The board of directors unanimously determined that the offer price is ‘fair’ from a financial point of view, not whether the offer price was the ‘best offer’ or an ‘ideal offer’, the circular noted.
In determining the fairness of the price, a subcommittee appointed by the board to review the takeover bid circular, which included Jackson, examined the annual reports and audited financial statements of SSLVC for the years ended December 2018 to 2021, unaudited financial reports for the six months ended 31 December 2021, other corporate, industry and financial market information, economic conditions and other analysis that the subcommittee considered necessary or appropriate.
The board, in coming to its decision said, said $0.0948 was a fair price for the shares, because: SSL Ventures had no portfolio investments and no operating income; parent company Stocks and Securities had withdrawn operating financial support at the end of March 31; the company’s weak financial position; the valuation of its fixed assets was just $1.15 million; and prior indications to the board that a solution would be required to the financial challenges faced by the company.
Additionally, the board took into consideration the opportunity for SSL Ventures to be taken in a fresh direction, as well as the majority owner’s desire to divest the company.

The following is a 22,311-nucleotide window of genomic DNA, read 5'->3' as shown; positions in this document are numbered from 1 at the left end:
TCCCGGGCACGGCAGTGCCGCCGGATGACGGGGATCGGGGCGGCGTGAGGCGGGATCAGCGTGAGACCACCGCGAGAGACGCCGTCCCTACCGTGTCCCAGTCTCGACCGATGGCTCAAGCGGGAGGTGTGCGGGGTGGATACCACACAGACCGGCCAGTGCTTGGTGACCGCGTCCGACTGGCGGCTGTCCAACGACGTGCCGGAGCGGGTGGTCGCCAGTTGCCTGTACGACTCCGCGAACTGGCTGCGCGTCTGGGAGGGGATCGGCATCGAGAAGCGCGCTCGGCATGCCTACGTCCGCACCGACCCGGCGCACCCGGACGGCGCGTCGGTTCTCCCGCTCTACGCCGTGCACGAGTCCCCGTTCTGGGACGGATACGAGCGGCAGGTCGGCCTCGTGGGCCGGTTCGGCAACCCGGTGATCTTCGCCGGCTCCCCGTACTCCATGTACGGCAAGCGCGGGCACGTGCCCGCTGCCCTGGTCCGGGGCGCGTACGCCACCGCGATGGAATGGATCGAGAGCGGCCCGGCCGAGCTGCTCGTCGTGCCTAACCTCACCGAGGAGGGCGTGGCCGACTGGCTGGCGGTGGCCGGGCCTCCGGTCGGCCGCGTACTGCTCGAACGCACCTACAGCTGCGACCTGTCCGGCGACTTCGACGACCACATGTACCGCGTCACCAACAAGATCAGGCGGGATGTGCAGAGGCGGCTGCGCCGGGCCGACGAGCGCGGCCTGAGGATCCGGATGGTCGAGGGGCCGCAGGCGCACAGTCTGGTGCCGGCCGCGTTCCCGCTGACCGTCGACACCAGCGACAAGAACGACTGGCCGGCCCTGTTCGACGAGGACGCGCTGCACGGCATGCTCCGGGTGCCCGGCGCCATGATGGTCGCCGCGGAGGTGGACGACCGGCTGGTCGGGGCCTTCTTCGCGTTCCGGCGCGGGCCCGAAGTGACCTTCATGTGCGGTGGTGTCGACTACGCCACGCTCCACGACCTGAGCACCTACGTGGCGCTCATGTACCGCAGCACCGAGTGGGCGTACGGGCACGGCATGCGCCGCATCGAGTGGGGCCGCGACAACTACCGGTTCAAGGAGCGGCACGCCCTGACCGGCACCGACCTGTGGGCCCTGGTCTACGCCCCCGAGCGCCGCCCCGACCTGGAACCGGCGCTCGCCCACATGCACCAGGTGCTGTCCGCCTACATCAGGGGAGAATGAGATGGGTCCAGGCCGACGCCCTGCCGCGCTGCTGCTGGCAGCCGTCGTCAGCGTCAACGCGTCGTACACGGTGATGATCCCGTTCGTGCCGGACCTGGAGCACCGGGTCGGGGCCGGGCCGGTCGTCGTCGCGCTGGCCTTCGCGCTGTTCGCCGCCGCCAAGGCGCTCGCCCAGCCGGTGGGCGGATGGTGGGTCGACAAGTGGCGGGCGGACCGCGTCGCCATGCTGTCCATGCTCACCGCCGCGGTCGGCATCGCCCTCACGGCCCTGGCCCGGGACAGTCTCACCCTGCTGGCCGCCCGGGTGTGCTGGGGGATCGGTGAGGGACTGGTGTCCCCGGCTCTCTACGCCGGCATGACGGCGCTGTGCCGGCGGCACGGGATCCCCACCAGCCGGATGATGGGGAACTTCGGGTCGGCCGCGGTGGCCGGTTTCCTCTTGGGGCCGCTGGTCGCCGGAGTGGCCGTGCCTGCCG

“I understand the need for Stocks and Securities Limited to offer their holdings, and $30 million represents for them a reasonable salvage on their investment. Rather than spending more money and time on it, they wanted to offload it,” Jackson said.
He added, however, that for minority shareholders and new investors, their perspective and outlook would be different.
“Newer shareholders are prepared to pay nearly $2 per share for SSLVC because they see potential for growth under the new owners. I’ve not been able to work out whether the stock will go up or down, but a lot will depend on whether they decide to inject capital into the business and if that’s done via a rights issue or otherwise,” Jackson said.
“It’s really a stock that has limited supply, and I’m of the view that when a viable operation is put in place, that the value of the stock will go up, and so I’d rather hold,” he added.
SSL Ventures entered the stock market as a start-up music publishing company in 2012, following an IPO brokered by Stocks and Securities. The business made no headway and six years later, Stocks and Securities executed a reverse takeover of C2W Music Limited, as it was known, and repositioned it as a private equity firm. That operation also failed.
Over time, as SSLVC’s losses mounted, the company’s deficits accumulated to $358 million, but it cauterised some of the bleed through the sale of the portfolio companies it held.
At March 2022, with no assets left, the company reported accumulated deficits of $149 million, exceeding its share capital and reserves, which totalled $112 million.
SSLVC’s total capital remained in the red, at negative $53 million, but was in a far better position than the negative $275 million that prevailed the year before.